• Photographing at our last "Capture More Light" workshop in San Francisco (shooting with the other photographers)
  • Trip to some wetlands near Los Banos

Main tools used:

Here is our first gallery from the G9. We enjoy the results.

G9 Gallery #1

2/14/2008 G9 Review and Tutorial by Alain Briot


2/11/2008 User Review by Paul Nakroshis

We received quite some feedback for our G9 diary. Today we publish a personal review by Paul Nakroshis.

We like Paul's contribution because it is quite different from the normal megapixel discussion.

2/7/2008 Diary Start

We cannot really compare a 12MP P&S camera with its tiny sensor to today's 6-12MP DSLRs. So if we are too critical it is based on our long experience with DSLRs. By the way we should not forget how bad the DSLRs about 5 years ago would look compared to modern DSLRs.

Some first observations:


  • Live histogram
  • solid feel
  • compact
  • Light
  • Image stabilization
  • excellent 6x optical zoom range (35-210mm in terms of 35mm equivalent)
  • very large DOF (depth of field). Result of the short focal length (7.4-44.4mm)
  • Loaded with features (many useful)
  • Shoots RAW

Not so positive

  • viewfinder not really usable (way off at times, no info)
  • slow reaction (shutter lag, AF, ..)
  • using LCD as composition device (we have a hard time)
  • 12MP likely overkill
  • Hard to capture a nice smooth blurred background. Again result of the short focal length (7.4-44.4mm)
  • Electronic zoom hard to set precise

Los Gatos test shots


Ristorante @ISO 80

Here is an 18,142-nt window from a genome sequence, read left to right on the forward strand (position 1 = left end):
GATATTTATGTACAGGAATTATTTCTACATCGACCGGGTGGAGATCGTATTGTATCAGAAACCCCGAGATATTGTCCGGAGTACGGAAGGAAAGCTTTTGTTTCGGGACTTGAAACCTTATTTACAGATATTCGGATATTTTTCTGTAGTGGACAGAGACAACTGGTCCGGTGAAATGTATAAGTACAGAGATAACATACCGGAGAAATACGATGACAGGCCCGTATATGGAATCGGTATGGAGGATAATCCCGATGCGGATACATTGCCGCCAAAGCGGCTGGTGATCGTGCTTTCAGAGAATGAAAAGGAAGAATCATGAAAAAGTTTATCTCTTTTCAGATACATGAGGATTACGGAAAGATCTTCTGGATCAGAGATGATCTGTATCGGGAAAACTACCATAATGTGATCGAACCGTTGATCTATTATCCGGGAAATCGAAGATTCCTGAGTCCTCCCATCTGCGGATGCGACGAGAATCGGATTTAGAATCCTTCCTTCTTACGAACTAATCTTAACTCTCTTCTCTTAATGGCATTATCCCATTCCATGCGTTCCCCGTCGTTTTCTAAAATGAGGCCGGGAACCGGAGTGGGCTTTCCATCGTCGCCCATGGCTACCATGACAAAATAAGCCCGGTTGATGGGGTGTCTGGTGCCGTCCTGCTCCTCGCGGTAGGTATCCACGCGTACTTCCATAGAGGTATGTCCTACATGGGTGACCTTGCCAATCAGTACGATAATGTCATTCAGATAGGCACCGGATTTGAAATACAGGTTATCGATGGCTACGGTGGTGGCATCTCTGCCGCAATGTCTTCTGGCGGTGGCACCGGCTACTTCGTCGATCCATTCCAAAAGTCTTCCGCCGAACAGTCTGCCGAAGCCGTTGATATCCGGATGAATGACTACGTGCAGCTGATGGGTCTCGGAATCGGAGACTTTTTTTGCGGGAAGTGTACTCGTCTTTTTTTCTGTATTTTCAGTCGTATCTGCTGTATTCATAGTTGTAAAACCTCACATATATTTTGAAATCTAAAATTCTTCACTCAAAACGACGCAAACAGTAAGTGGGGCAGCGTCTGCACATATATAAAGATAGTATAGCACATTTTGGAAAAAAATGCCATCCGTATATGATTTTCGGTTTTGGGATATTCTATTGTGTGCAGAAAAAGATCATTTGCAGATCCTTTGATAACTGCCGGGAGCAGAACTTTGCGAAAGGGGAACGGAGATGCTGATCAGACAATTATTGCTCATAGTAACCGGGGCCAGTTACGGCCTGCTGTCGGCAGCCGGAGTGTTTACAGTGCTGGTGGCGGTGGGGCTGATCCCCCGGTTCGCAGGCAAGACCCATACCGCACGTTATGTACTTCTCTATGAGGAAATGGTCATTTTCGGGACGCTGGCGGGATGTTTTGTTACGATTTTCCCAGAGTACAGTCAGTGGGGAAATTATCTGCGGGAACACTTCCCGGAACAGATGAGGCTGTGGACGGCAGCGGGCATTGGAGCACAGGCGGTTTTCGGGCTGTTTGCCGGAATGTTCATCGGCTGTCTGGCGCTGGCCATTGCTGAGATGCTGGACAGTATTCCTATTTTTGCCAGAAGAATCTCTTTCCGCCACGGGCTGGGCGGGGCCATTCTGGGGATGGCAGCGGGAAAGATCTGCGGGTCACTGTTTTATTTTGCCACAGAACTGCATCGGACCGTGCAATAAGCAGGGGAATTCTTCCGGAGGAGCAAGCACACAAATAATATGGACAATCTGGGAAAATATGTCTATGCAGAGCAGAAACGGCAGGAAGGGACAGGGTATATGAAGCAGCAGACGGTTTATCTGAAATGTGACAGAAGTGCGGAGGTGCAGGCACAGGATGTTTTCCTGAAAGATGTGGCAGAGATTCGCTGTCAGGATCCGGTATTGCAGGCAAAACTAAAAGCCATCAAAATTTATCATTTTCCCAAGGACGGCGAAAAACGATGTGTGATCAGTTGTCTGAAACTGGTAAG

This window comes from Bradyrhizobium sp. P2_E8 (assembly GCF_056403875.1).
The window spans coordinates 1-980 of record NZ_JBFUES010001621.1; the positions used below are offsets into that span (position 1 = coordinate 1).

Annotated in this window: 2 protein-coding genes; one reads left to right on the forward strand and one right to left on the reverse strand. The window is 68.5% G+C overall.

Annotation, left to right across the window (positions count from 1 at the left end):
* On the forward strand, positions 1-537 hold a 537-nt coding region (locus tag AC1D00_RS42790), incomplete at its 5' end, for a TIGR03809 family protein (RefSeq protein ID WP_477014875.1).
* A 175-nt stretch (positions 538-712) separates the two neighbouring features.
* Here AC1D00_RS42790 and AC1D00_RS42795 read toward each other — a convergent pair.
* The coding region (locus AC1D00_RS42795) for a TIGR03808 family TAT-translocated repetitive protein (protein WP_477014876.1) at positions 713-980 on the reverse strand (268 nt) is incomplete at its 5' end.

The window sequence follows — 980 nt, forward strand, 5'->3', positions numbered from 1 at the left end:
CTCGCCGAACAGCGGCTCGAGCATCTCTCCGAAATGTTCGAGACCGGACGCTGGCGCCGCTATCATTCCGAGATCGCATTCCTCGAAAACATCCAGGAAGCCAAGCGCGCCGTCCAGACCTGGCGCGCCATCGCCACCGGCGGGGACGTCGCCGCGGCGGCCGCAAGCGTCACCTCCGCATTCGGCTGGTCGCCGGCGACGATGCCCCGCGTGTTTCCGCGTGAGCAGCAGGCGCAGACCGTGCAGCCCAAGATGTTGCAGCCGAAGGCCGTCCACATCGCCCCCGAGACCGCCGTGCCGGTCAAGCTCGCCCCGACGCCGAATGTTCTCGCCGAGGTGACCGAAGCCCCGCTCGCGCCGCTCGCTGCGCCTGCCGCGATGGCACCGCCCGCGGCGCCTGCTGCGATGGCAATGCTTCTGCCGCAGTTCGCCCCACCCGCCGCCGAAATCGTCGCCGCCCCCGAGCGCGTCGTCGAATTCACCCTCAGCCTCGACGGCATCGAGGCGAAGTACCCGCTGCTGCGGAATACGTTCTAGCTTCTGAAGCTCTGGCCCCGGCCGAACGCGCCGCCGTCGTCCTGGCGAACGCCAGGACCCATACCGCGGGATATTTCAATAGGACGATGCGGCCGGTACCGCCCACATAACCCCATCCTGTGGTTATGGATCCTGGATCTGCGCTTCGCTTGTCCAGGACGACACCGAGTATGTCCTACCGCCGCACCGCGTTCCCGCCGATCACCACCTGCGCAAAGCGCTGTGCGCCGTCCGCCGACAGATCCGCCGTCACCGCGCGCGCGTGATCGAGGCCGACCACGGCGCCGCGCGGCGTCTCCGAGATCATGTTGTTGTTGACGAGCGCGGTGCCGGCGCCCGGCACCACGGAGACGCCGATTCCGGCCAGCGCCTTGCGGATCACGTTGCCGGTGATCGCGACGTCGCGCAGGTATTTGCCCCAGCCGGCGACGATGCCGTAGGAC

Crop @100% magnification

For a P&S camera it is quite excellent. There is a graininess which is likely related to the small pixels. Images need quite a bit of sharpening.

Note: We use our Detail Extractor 2.0 and this will show more grain in an attempt to pull out more detail.

You can download the original RAW from here (~13MB).

Note: Remember that the service we provide is financed by selling our ebooks and PS tools. Also direct donations are welcome.

Antique store @ ISO 200

@ 100% magnification

Normally we take this shot at ISO 400 but that would be not much usable. Quite grainy but overall a still usable shot in many cases because the noise does not look blotchy. The G9 is not the right tool for smooth and low noise shadows.

ISO Test

We converted with ACR 4.31 (luminance noise removal set to zero) and then sharpened with the same level in Detail Extractor 2.0 and some low EasyS Plus settings.

Note: Detail Extractor shows both more detail and more grain. This way we can see how much real detail is available.


Bear Coffee Shop

Canon Powershot G9

ISO 80
ISO 100

ISO 200

ISO 400
ISO 800

ISO 1600


Remember all these shots are with all noise removal off in camera and raw converter (except color noise in ACR). Up to ISO 100 just the inherent graininess. ISO 200 noise is quite manageable and ISO 400 can save your day. Starting at ISO 800 it gets hard to take good pictures with low grain/noise. People used to the grain of classic high ISO B&W film may be far less shocked.

Note about high ISO noise: Many people ask why they should worry about noise at ISO 800 or more if they only use 400 ISO at max. This is of course a good question. In the past we did not care either. Then we changed our photographic style and make now often use of Tonemapping (learn more about HDR and Tonemapping). During this process we brighten the shadows and this brings out the noise otherwise seen at way higher ISO. It often starts to matter at even ISO 200 photos.

First conclusions

  • Overall we are much more impressed than it sounds. This is a P&S camera at about $500. For such a camera it is actually quite excellent.
  • Does not match DSLRs, but who would expect this
  • We are quite excited about this small companion camera (no excuse to leave it home)
  • We plan to make some prints once we are over the pure test phase (the test phase is over now :-))

This is what Canon could improve

  • Viewfinder (maybe harder than we think)
  • slow reaction (here there is a lot of room for improvement instead of more MP)
  • Electronic zoom needs to be more precise or even pure manual
  • Why not a P&S camera with larger sensor (kind of in between a Leica and the G9). Of course this would limit the market.